- It can be troublesome finding the right bus stop to get off a city bus. Often the buses are so crowded that you can’t see any landmarks and even when you can see the route most of the places you want to go are not noticeable outside the bus window. I’ve found that the only way to avoid these problems is to ask at least two locals for help and, even with that, accept that about one-quarter of the time, I’ll be on the wrong bus or get off at the wrong stop. (Note: The difficulty of negotiating city bus travel is one of the main reasons that I don’t visit a lot of cities for a day or two each in Europe. When I tried this type of travel, I spent almost as much time getting lost on the city bus as sightseeing.)
- That said, city bus travel doesn’t have to be that bad. Once you’ve used the bus, you’ll be able to find your way the next time easily. In addition, many touristy cities have one or two bus routes that connect most of the main common tourist sites.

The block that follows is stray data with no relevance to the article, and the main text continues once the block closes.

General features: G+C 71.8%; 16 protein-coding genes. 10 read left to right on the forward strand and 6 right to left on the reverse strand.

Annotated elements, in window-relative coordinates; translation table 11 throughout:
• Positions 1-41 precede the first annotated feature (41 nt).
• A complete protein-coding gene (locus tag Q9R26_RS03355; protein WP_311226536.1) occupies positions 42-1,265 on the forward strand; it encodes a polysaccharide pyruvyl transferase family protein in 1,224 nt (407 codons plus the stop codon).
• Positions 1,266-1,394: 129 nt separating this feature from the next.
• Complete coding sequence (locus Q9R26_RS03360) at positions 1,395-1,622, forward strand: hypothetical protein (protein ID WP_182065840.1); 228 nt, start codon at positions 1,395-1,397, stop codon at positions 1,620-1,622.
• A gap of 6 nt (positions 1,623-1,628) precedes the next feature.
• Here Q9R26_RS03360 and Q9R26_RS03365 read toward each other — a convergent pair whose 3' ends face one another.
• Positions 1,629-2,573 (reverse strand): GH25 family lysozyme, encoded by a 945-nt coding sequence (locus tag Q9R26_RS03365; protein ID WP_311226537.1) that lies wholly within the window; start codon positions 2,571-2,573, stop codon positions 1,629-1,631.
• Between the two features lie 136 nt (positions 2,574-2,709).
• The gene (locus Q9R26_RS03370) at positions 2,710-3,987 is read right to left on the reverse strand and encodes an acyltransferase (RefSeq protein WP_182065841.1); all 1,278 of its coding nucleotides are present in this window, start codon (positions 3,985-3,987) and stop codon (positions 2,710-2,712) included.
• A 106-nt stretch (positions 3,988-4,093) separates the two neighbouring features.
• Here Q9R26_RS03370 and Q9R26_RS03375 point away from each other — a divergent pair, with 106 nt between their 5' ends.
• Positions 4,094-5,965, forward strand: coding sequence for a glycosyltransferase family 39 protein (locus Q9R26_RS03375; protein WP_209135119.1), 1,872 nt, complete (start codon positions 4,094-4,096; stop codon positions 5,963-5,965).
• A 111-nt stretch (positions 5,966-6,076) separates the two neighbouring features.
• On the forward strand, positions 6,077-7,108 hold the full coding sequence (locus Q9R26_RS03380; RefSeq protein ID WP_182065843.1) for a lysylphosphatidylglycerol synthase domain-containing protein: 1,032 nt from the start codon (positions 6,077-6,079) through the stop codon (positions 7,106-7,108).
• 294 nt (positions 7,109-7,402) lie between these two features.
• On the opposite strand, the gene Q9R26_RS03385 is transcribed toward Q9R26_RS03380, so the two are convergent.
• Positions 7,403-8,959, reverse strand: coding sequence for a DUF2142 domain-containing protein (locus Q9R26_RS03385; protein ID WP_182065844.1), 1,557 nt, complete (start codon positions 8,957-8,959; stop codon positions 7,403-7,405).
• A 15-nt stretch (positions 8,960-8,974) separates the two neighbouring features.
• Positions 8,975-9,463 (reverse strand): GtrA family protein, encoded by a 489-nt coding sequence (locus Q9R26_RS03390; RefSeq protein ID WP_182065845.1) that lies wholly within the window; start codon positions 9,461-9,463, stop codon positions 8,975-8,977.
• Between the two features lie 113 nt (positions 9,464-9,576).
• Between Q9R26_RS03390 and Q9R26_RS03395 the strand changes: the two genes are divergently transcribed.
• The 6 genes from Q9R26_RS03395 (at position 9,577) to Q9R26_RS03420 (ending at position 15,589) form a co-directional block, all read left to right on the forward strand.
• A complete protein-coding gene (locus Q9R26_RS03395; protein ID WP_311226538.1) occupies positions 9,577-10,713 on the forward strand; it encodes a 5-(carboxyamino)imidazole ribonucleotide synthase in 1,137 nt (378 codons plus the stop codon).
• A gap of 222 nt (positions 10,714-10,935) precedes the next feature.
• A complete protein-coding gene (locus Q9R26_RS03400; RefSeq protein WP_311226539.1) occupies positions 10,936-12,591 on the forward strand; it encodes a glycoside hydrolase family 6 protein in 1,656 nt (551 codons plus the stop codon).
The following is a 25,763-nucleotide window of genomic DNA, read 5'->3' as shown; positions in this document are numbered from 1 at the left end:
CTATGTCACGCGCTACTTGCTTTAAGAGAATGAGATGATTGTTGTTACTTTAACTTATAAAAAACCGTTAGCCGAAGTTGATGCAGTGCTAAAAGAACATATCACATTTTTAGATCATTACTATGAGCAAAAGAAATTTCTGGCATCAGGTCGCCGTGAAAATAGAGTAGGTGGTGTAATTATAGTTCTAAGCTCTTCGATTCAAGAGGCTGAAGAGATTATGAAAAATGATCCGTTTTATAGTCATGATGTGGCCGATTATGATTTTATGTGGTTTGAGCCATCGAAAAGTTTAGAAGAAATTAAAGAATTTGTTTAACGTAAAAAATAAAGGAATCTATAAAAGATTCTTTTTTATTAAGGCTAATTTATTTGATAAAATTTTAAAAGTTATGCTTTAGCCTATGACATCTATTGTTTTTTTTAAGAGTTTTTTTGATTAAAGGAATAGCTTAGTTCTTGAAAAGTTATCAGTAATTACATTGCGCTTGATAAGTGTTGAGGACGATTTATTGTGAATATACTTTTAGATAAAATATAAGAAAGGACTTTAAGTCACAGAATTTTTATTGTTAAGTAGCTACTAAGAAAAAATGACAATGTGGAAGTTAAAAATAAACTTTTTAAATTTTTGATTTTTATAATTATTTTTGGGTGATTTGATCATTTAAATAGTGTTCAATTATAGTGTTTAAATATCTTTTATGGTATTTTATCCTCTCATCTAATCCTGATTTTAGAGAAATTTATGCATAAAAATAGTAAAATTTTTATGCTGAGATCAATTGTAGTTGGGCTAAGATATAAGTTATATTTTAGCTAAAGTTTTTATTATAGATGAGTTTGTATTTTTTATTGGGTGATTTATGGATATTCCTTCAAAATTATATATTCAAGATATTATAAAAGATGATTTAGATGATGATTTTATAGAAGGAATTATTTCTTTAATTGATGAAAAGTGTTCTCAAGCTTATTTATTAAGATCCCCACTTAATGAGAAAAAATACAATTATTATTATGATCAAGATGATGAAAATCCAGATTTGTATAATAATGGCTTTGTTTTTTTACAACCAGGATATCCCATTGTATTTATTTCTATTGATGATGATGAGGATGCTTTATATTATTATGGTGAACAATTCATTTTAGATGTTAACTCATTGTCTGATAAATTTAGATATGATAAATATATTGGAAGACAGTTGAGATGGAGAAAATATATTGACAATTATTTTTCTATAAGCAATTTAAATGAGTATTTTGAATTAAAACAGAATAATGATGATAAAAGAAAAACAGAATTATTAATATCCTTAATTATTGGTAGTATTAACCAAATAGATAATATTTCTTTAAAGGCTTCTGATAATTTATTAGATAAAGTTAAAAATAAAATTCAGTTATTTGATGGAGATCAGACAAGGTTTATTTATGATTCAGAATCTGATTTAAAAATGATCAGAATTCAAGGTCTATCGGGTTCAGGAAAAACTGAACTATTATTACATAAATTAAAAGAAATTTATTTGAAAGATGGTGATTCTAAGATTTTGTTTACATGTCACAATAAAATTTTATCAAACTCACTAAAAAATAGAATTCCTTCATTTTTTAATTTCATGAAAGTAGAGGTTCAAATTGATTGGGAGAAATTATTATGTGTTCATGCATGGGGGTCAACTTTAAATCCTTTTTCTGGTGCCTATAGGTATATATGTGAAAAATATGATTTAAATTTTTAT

- In the US and Canada, you need exact change to get on most city buses (the drivers cannot make change) unless you have a transit card or pass.
- In larger cities worldwide, take the subway. Subway routes are pretty easy to understand and very few tourist sites are located more than a twenty-minute walk from a station. (Make sure that you know the name of the last station on your route, and you’ll get on the right train). The most significant problem with the subway is buying the tickets to enter the subway. Unless there is a long line, I would recommend buying tickets at a kiosk that is manned by a human being anytime especially if you will only use a metro system a couple of time. (Many stations, especially in Europe, do not have these kiosks, unfortunately). The machines can be complicated to use at first particularly since some systems have several different types of tickets available. (Note: Many of the kiosks do have screens available in other languages. Usually, you can access these screens in English by looking for the US or UK (Union Jack) flag). Since, sometimes, you will be required to have a ticket available to exit the subway, I would recommend that you keep your ticket after entering the subway just in case.